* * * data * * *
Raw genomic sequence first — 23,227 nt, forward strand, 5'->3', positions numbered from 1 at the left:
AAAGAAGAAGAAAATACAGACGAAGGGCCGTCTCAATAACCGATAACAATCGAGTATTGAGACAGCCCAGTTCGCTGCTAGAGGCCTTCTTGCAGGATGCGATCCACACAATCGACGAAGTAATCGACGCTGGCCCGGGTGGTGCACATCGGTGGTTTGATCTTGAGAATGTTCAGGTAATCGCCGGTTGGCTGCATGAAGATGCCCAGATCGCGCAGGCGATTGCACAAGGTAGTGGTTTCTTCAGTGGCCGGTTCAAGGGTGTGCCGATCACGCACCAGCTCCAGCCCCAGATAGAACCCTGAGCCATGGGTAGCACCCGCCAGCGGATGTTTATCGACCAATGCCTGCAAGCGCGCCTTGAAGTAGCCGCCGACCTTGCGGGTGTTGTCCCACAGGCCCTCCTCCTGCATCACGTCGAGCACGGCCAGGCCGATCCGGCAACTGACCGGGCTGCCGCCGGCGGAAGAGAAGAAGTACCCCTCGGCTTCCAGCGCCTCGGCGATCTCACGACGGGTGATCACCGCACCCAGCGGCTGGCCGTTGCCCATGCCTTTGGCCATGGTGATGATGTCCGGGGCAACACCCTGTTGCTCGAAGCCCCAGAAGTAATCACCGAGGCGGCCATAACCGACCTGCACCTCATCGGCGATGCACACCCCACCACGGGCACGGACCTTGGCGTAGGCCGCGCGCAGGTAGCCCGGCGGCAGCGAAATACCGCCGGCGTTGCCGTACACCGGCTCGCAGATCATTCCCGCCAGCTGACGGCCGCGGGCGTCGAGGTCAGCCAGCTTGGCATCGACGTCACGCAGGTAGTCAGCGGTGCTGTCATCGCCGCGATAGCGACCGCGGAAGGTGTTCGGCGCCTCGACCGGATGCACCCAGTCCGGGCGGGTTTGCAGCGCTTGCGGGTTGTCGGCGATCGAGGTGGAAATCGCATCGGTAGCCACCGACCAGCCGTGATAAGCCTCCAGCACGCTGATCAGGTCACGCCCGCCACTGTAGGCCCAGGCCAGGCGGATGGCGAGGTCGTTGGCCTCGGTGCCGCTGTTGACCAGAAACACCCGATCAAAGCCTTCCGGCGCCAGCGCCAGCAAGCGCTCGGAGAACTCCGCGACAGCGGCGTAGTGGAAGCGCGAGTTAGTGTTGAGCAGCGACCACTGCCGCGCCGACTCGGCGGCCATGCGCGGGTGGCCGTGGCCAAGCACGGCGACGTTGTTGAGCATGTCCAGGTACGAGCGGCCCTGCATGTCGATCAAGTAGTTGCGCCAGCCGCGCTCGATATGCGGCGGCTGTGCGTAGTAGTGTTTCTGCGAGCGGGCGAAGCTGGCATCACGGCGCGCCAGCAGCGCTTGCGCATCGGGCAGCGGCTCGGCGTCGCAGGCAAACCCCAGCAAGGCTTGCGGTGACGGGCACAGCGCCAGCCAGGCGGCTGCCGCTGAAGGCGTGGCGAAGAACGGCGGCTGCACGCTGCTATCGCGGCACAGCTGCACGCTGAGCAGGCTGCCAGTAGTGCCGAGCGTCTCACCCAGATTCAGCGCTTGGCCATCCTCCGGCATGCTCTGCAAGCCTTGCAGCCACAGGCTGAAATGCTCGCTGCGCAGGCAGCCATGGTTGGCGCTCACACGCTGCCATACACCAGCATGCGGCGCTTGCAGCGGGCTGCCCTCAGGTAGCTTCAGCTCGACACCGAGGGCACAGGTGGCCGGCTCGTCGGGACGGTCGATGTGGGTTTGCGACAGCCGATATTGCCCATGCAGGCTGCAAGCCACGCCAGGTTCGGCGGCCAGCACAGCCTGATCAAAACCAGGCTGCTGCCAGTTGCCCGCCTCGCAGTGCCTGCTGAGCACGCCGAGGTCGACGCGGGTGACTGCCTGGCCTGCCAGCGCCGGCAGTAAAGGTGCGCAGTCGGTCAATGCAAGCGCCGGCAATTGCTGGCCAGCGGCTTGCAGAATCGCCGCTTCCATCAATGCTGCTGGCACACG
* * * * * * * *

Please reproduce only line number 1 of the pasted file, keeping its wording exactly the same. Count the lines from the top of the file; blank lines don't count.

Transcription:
Raw genomic sequence first — 23,227 nt, forward strand, 5'->3', positions numbered from 1 at the left: